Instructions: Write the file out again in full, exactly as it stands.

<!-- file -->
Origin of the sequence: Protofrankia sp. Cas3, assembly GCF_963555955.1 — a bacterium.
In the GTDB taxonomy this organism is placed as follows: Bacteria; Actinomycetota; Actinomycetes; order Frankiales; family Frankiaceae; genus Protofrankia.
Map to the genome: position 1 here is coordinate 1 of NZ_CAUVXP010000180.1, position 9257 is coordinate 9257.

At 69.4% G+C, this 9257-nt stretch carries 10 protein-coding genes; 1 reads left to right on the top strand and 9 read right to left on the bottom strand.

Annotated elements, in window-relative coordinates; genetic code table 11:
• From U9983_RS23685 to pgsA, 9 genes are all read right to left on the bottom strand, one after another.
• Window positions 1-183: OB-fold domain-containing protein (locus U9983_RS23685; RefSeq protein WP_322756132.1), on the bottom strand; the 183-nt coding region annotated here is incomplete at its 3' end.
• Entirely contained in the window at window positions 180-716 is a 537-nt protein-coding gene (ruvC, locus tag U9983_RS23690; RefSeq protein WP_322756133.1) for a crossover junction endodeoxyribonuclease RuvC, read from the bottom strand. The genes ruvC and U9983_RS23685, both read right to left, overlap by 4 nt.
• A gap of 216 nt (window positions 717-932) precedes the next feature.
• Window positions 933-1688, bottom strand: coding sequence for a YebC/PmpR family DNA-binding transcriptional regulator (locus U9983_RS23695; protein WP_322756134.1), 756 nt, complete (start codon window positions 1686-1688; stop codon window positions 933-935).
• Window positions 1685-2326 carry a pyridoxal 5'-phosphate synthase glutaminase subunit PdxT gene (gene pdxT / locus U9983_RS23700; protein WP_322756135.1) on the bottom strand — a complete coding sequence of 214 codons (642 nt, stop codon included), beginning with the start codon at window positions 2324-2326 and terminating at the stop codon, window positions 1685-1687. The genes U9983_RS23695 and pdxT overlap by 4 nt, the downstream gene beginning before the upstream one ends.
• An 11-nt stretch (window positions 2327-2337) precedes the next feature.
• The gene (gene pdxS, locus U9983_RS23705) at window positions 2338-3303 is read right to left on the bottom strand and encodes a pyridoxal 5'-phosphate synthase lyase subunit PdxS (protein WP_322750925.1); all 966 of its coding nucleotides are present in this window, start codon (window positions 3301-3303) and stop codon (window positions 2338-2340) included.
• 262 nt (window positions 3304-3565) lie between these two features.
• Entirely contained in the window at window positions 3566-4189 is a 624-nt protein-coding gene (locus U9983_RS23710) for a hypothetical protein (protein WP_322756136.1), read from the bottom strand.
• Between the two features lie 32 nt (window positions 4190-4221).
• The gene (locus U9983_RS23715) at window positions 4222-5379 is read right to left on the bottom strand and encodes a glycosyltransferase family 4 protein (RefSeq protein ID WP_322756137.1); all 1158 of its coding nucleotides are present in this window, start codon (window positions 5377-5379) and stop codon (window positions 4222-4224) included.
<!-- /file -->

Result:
Origin of the sequence: Protofrankia sp. Cas3, assembly GCF_963555955.1 — a bacterium.
In the GTDB taxonomy this organism is placed as follows: Bacteria; Actinomycetota; Actinomycetes; order Frankiales; family Frankiaceae; genus Protofrankia.
Map to the genome: position 1 here is coordinate 1 of NZ_CAUVXP010000180.1, position 9257 is coordinate 9257.

At 69.4% G+C, this 9257-nt stretch carries 10 protein-coding genes; 1 reads left to right on the top strand and 9 read right to left on the bottom strand.

Annotated elements, in window-relative coordinates; genetic code table 11:
• From U9983_RS23685 to pgsA, 9 genes are all read right to left on the bottom strand, one after another.
• Window positions 1-183: OB-fold domain-containing protein (locus U9983_RS23685; RefSeq protein WP_322756132.1), on the bottom strand; the 183-nt coding region annotated here is incomplete at its 3' end.
• Entirely contained in the window at window positions 180-716 is a 537-nt protein-coding gene (ruvC, locus tag U9983_RS23690; RefSeq protein WP_322756133.1) for a crossover junction endodeoxyribonuclease RuvC, read from the bottom strand. The genes ruvC and U9983_RS23685, both read right to left, overlap by 4 nt.
• A gap of 216 nt (window positions 717-932) precedes the next feature.
• Window positions 933-1688, bottom strand: coding sequence for a YebC/PmpR family DNA-binding transcriptional regulator (locus U9983_RS23695; protein WP_322756134.1), 756 nt, complete (start codon window positions 1686-1688; stop codon window positions 933-935).
• Window positions 1685-2326 carry a pyridoxal 5'-phosphate synthase glutaminase subunit PdxT gene (gene pdxT / locus U9983_RS23700; protein WP_322756135.1) on the bottom strand — a complete coding sequence of 214 codons (642 nt, stop codon included), beginning with the start codon at window positions 2324-2326 and terminating at the stop codon, window positions 1685-1687. The genes U9983_RS23695 and pdxT overlap by 4 nt, the downstream gene beginning before the upstream one ends.
• An 11-nt stretch (window positions 2327-2337) precedes the next feature.
• The gene (gene pdxS, locus U9983_RS23705) at window positions 2338-3303 is read right to left on the bottom strand and encodes a pyridoxal 5'-phosphate synthase lyase subunit PdxS (protein WP_322750925.1); all 966 of its coding nucleotides are present in this window, start codon (window positions 3301-3303) and stop codon (window positions 2338-2340) included.
• 262 nt (window positions 3304-3565) lie between these two features.
• Entirely contained in the window at window positions 3566-4189 is a 624-nt protein-coding gene (locus U9983_RS23710) for a hypothetical protein (protein WP_322756136.1), read from the bottom strand.
• Between the two features lie 32 nt (window positions 4190-4221).
• The gene (locus U9983_RS23715) at window positions 4222-5379 is read right to left on the bottom strand and encodes a glycosyltransferase family 4 protein (RefSeq protein ID WP_322756137.1); all 1158 of its coding nucleotides are present in this window, start codon (window positions 5377-5379) and stop codon (window positions 4222-4224) included.